Prehypertension linked to low vitamin D

American Heart Association Scientific Sessions 2010

CHICAGO — Low serum vitamin D levels appear to be independently associated with the development of prehypertension, new data suggest.

Researchers conducted a cross-sectional study of 9,215 participants included in the National Health and Nutrition Examination Survey (NHANES) III who were free of hypertension at baseline. Participants were divided into quartiles based on serum vitamin D levels. The main outcome of interest was prehypertension (n=3,712), which was defined as systolic blood pressure of 120 mm Hg to 139 mm Hg or diastolic BP of 80 mm Hg to 89 mm Hg.

According to the results, low serum vitamin D levels were associated with the development of prehypertension, independent of risk factors such as age, sex, race, smoking, alcohol intake, BMI, physical inactivity, diabetes, HDL ratio, C-reactive protein and glomerular filtration rate.

When compared with the highest quartile of serum vitamin D (>32.4 ng/mL), the odds of developing prehypertension were increased in the lowest quartile (≤17.7 ng/mL; OR=1.48; 95% CI, 1.16-1.90). On continuous analysis, each standard deviation decrease in vitamin D was associated with an odds ratio of 1.14 (95% CI, 1.05-1.24) of prehypertension.

“These findings are largely consistent with previous studies that examine the association [between low vitamin D levels] and prehypertension,” Charumath Sabanayagam, MD, PhD, of West Virginia University, said during his presentation.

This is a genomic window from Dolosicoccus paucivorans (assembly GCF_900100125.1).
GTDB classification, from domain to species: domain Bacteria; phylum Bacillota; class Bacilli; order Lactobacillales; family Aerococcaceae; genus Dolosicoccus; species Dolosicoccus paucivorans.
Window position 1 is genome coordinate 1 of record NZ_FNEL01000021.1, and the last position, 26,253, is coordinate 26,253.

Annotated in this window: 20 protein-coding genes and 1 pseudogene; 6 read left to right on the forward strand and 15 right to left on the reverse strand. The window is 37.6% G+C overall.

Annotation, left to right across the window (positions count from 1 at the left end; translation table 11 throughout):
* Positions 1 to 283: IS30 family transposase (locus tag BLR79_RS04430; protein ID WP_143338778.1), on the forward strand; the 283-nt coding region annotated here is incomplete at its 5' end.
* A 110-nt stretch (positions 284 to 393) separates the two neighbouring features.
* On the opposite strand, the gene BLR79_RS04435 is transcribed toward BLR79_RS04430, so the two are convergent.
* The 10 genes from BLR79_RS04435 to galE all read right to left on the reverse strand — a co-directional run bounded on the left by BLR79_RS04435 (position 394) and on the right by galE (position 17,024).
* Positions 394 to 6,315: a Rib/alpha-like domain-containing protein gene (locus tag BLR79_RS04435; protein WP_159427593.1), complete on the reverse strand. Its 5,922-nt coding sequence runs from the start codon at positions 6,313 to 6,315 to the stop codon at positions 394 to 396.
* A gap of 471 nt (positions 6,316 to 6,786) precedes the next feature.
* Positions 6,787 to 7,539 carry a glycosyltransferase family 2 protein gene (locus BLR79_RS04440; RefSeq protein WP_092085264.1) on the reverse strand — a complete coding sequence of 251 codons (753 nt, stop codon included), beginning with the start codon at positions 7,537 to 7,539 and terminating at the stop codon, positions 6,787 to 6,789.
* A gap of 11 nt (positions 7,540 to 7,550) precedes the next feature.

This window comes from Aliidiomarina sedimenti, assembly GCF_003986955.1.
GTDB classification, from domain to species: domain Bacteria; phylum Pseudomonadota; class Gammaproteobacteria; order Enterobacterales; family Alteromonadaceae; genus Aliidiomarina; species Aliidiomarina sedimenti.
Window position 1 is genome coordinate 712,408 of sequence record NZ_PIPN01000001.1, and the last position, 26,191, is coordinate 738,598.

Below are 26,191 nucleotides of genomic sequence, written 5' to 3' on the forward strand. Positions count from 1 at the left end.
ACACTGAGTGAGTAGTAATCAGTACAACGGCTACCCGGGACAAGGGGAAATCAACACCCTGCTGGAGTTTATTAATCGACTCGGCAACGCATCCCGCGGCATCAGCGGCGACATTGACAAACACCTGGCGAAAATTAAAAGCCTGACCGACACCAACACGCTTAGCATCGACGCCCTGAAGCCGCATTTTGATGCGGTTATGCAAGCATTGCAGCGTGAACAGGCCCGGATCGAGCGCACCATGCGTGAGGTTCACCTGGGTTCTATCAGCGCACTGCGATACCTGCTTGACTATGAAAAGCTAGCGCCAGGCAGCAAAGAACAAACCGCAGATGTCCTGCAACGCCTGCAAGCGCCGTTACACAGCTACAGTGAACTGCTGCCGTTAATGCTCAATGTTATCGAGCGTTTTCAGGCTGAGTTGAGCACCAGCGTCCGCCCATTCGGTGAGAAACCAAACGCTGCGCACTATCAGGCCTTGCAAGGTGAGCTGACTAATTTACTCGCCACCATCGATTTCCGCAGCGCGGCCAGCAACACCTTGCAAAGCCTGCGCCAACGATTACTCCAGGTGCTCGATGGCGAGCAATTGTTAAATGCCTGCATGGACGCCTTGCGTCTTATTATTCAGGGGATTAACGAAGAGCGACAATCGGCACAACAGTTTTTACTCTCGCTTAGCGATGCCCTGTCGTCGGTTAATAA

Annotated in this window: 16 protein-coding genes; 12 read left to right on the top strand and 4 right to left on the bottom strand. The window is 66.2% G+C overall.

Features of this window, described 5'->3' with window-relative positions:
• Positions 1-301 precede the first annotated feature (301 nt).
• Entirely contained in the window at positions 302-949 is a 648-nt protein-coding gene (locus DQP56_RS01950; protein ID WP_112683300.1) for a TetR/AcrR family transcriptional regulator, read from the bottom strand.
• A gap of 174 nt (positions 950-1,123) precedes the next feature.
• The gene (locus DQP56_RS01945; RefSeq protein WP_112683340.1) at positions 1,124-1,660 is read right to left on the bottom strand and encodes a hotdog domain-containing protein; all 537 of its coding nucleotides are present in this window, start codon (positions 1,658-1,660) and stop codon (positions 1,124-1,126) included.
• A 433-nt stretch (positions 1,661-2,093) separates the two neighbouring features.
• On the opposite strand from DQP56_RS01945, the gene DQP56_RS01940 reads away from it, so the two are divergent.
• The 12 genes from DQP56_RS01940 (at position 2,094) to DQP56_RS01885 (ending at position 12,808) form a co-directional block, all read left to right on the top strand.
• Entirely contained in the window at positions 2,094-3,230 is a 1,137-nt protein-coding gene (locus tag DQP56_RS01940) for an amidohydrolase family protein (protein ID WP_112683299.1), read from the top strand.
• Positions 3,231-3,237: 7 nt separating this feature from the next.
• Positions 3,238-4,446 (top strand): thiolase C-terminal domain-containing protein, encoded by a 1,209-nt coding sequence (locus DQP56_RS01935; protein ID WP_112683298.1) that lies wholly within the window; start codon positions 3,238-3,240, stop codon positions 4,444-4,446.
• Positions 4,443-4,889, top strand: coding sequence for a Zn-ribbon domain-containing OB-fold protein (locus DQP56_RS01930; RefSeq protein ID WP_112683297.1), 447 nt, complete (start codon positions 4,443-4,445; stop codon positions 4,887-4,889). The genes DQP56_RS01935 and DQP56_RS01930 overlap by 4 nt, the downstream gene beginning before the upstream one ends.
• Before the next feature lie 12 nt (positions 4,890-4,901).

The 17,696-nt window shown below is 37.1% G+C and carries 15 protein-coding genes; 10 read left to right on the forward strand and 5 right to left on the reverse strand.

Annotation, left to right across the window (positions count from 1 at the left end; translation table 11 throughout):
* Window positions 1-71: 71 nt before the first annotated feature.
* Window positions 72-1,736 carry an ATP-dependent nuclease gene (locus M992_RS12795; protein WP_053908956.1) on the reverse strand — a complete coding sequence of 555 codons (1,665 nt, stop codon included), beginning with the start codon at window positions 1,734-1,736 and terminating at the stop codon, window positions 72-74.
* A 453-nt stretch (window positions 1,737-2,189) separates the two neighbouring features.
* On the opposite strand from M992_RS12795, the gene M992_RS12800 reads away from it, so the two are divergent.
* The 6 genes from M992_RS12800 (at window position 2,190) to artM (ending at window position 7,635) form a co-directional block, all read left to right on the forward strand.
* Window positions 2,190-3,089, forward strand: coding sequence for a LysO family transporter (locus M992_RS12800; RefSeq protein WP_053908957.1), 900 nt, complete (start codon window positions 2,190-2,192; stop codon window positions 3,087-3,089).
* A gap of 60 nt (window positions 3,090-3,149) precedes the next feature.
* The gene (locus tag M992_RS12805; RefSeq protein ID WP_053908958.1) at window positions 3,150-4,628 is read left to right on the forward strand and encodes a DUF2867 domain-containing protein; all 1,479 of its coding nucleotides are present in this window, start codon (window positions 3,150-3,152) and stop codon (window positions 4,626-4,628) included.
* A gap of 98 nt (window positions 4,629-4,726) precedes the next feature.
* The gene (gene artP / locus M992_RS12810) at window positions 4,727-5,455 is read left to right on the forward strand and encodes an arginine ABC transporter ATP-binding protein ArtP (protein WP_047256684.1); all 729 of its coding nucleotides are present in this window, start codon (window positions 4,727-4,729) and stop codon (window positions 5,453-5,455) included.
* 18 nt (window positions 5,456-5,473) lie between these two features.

The researchers concluded that future randomized trials are needed to determine if vitamin D supplementation during the prehypertension stage can prevent the onset of full-blown hypertension. – by Eric Raible

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American Heart Association Scientific Sessions 2010

CHICAGO — Low serum vitamin D levels appear to be independently associated with the development of prehypertension, new data suggest.

Researchers conducted a cross-sectional study of 9,215 participants included in the National Health and Nutrition Examination Survey (NHANES) III who were free of hypertension at baseline. Participants were divided into quartiles based on serum vitamin D levels. The main outcome of interest was prehypertension (n=3,712), which was defined as systolic blood pressure of 120 mm Hg to 139 mm Hg or diastolic BP of 80 mm Hg to 89 mm Hg.

According to the results, low serum vitamin D levels were associated with the development of prehypertension, independent of risk factors such as age, sex, race, smoking, alcohol intake, BMI, physical inactivity, diabetes, HDL ratio, C-reactive protein and glomerular filtration rate.

When compared with the highest quartile of serum vitamin D (>32.4 ng/mL), the odds of developing prehypertension were increased in the lowest quartile (≤17.7 ng/mL; OR=1.48; 95% CI, 1.16-1.90). On continuous analysis, each standard deviation decrease in vitamin D was associated with an odds ratio of 1.14 (95% CI, 1.05-1.24) of prehypertension.

“These findings are largely consistent with previous studies that examine the association [between low vitamin D levels] and prehypertension,” Charumath Sabanayagam, MD, PhD, of West Virginia University, said during his presentation.

The researchers concluded that future randomized trials are needed to determine if vitamin D supplementation during the prehypertension stage can prevent the onset of full-blown hypertension. – by Eric Raible

For more information:

Twitter Follow EndocrineToday.com on Twitter.